Bethlehem's Church of the Nativity, built on the site where Christians believe Jesus was born, was removed from Unesco's list of endangered world heritage sites on Tuesday after restoration work.
The church, located 10 kilometres south of Jerusalem in what Unesco calls "Palestine", was named by the cultural agency as a world heritage site in 2012 and placed on its endangered list the same year due to its poor condition.
Church and Palestinian officials have since overseen high-quality work restoring "roof, exterior facades, mosaics and doors", Unesco said.
A previous plan of concern to Unesco to dig a tunnel underneath Manger Square, in front of the church, was also abandoned, it said.
The committee reached the decision to remove the church from the endangered list during a meeting in Baku, which began on June 30 and continues until July 10, it said in a statement.
The Roman Catholic, Greek Orthodox and Armenian churches share custody of the site located in the city which is today in the Israeli-occupied West Bank under Palestinian Authority control.
An initial church was built there in the fourth century AD.
It was replaced with a new structure in the sixth century but floor mosaics from the original church remain. Later alterations were made to the church.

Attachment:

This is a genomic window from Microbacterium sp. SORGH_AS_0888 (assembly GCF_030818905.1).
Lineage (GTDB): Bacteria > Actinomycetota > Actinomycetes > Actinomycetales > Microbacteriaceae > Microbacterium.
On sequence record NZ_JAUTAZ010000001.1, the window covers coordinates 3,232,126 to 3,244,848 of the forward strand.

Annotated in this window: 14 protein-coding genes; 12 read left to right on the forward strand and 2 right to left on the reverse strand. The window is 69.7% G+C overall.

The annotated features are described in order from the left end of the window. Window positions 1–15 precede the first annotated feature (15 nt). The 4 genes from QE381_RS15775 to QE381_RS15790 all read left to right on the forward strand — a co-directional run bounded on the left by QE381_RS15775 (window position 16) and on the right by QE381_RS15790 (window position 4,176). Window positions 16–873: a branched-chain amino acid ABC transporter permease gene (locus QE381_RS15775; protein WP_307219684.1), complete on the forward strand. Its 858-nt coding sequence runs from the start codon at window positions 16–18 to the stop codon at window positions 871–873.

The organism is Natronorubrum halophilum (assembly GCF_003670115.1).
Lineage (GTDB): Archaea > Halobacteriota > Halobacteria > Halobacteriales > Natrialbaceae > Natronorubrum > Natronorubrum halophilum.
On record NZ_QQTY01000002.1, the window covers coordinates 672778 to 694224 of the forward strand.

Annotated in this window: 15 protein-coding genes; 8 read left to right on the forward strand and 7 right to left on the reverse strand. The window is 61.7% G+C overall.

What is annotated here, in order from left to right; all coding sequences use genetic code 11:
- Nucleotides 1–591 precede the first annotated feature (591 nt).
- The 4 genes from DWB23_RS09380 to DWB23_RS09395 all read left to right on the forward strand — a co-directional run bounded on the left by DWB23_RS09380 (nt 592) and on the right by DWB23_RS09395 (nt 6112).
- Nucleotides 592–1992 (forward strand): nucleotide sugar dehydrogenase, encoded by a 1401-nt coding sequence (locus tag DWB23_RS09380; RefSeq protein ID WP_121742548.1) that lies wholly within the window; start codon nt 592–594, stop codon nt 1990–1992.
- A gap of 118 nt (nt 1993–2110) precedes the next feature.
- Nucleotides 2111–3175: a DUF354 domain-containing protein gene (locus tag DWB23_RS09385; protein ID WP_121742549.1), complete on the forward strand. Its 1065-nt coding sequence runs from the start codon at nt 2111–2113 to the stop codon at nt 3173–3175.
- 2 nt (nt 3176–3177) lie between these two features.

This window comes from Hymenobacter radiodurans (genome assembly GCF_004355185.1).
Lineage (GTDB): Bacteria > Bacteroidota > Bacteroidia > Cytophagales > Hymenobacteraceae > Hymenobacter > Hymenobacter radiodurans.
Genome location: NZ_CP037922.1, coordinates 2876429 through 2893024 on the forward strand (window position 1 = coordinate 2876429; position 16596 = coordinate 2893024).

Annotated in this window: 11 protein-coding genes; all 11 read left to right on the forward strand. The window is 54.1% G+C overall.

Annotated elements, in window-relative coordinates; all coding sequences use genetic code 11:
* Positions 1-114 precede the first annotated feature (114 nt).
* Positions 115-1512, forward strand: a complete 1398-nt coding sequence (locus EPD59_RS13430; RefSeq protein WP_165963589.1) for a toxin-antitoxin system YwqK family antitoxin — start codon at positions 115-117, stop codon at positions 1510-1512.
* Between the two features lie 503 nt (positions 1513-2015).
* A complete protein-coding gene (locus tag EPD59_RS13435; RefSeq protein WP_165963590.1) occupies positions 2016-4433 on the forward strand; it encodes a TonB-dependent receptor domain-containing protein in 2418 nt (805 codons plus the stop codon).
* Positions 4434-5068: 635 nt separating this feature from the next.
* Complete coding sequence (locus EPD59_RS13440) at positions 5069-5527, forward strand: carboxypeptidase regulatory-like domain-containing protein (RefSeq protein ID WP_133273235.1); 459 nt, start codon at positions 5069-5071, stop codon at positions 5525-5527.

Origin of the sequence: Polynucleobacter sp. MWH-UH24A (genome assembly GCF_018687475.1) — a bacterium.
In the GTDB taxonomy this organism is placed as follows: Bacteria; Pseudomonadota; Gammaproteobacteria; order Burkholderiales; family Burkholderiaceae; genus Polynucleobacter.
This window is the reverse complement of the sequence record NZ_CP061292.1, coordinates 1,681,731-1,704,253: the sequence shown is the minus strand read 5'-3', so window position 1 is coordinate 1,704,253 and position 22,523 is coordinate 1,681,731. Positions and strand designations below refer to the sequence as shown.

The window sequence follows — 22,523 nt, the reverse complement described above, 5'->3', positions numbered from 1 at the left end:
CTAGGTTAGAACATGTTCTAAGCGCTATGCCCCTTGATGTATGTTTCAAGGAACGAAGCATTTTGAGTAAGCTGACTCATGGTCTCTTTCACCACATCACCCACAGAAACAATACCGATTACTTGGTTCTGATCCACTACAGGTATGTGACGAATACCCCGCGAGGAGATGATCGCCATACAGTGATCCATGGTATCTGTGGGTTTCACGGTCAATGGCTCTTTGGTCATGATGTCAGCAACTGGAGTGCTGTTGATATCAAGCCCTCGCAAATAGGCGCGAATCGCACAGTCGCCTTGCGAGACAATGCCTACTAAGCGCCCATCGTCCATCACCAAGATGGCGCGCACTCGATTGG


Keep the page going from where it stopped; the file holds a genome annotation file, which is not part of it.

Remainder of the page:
During the Christmas season, pilgrims from around the world visit the church and the grotto within it believed to be Jesus's birthplace.
The church, one of Christianity's most sacred shrines, was built over a cave where the Virgin Mary is said to have given birth. The Holy Land site also includes several other churches.
The Palestinian Authority launched the renovation after Unesco put the site on the endangered list. Bethlehem hopes the renovation will boost tourism and a weak economy in the Israeli-occupied West Bank.
It submitted a request for it to be removed from the endangered list. It said it had overseen the "implementation of the conservation works at the Church of the Nativity, which included a series of restoration works which mainly targeted the restoration of the roof and the narthex [altar lobby entrance] and all other components of the desired state of conservation for the removal of the property from the List of World Heritage in Danger”.
Unesco's website describes the "inscribed property is situated...on the site identified by Christian tradition as the birthplace of Jesus since the 2nd century".
Unesco became the first UN body to recognise Palestine as a state and to give it membership at the organisation. The decision provoked controversy in Israel.
The organisation has also designated the Old Town of Hebron, the largest city in the occupied West Bank, as a world heritage site, again angering Israel. The body said the Old Town, which hosts the Ibrahimi Mosque, as belonging to the State of Palestine. Israel claims the site as its own, calling the mosque the Tomb of the Patriarchs.
The mosque was the site of one of the worst massacres in Palestinian history, when a far-right Israeli settler entered the mosque and shot and killed 29 people in 1994. The massacre led to mass protests across the occupied West Bank.